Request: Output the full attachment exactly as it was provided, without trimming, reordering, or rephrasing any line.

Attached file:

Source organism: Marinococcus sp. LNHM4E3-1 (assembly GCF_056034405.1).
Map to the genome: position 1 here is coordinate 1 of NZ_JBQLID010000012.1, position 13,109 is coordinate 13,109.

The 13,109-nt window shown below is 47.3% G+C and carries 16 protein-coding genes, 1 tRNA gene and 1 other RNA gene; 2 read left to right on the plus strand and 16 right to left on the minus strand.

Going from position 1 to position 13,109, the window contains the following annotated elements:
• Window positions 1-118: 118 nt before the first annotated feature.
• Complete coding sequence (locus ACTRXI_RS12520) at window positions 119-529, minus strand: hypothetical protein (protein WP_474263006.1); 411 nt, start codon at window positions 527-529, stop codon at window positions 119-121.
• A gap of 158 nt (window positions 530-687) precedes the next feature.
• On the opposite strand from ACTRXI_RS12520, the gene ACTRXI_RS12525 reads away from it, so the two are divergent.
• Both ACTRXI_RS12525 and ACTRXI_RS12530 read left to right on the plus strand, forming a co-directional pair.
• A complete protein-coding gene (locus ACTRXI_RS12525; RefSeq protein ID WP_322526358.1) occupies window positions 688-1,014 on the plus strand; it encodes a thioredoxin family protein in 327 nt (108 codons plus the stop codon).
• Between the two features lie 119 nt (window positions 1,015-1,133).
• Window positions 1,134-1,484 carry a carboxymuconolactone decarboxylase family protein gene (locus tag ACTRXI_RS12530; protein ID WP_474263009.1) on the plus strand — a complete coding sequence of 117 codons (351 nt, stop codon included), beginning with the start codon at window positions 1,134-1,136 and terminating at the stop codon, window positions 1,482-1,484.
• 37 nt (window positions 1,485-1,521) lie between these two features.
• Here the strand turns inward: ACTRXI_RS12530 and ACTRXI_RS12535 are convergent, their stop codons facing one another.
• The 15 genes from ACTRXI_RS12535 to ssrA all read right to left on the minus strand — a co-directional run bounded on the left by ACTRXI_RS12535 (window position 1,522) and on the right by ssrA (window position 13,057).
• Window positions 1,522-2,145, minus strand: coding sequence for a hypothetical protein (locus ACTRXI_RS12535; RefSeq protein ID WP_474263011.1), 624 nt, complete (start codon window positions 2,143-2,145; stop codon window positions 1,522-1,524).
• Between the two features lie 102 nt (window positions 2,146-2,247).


Source organism: Marinococcus sp. LNHM4E3-1 (assembly GCF_056034405.1).
Map to the genome: position 1 here is coordinate 1 of NZ_JBQLID010000012.1, position 13,109 is coordinate 13,109.

The 13,109-nt window shown below is 47.3% G+C and carries 16 protein-coding genes, 1 tRNA gene and 1 other RNA gene; 2 read left to right on the plus strand and 16 right to left on the minus strand.

Going from position 1 to position 13,109, the window contains the following annotated elements:
• Window positions 1-118: 118 nt before the first annotated feature.
• Complete coding sequence (locus ACTRXI_RS12520) at window positions 119-529, minus strand: hypothetical protein (protein WP_474263006.1); 411 nt, start codon at window positions 527-529, stop codon at window positions 119-121.
• A gap of 158 nt (window positions 530-687) precedes the next feature.
• On the opposite strand from ACTRXI_RS12520, the gene ACTRXI_RS12525 reads away from it, so the two are divergent.
• Both ACTRXI_RS12525 and ACTRXI_RS12530 read left to right on the plus strand, forming a co-directional pair.
• A complete protein-coding gene (locus ACTRXI_RS12525; RefSeq protein ID WP_322526358.1) occupies window positions 688-1,014 on the plus strand; it encodes a thioredoxin family protein in 327 nt (108 codons plus the stop codon).
• Between the two features lie 119 nt (window positions 1,015-1,133).
• Window positions 1,134-1,484 carry a carboxymuconolactone decarboxylase family protein gene (locus tag ACTRXI_RS12530; protein ID WP_474263009.1) on the plus strand — a complete coding sequence of 117 codons (351 nt, stop codon included), beginning with the start codon at window positions 1,134-1,136 and terminating at the stop codon, window positions 1,482-1,484.
• 37 nt (window positions 1,485-1,521) lie between these two features.
• Here the strand turns inward: ACTRXI_RS12530 and ACTRXI_RS12535 are convergent, their stop codons facing one another.
• The 15 genes from ACTRXI_RS12535 to ssrA all read right to left on the minus strand — a co-directional run bounded on the left by ACTRXI_RS12535 (window position 1,522) and on the right by ssrA (window position 13,057).
• Window positions 1,522-2,145, minus strand: coding sequence for a hypothetical protein (locus ACTRXI_RS12535; RefSeq protein ID WP_474263011.1), 624 nt, complete (start codon window positions 2,143-2,145; stop codon window positions 1,522-1,524).
• Between the two features lie 102 nt (window positions 2,146-2,247).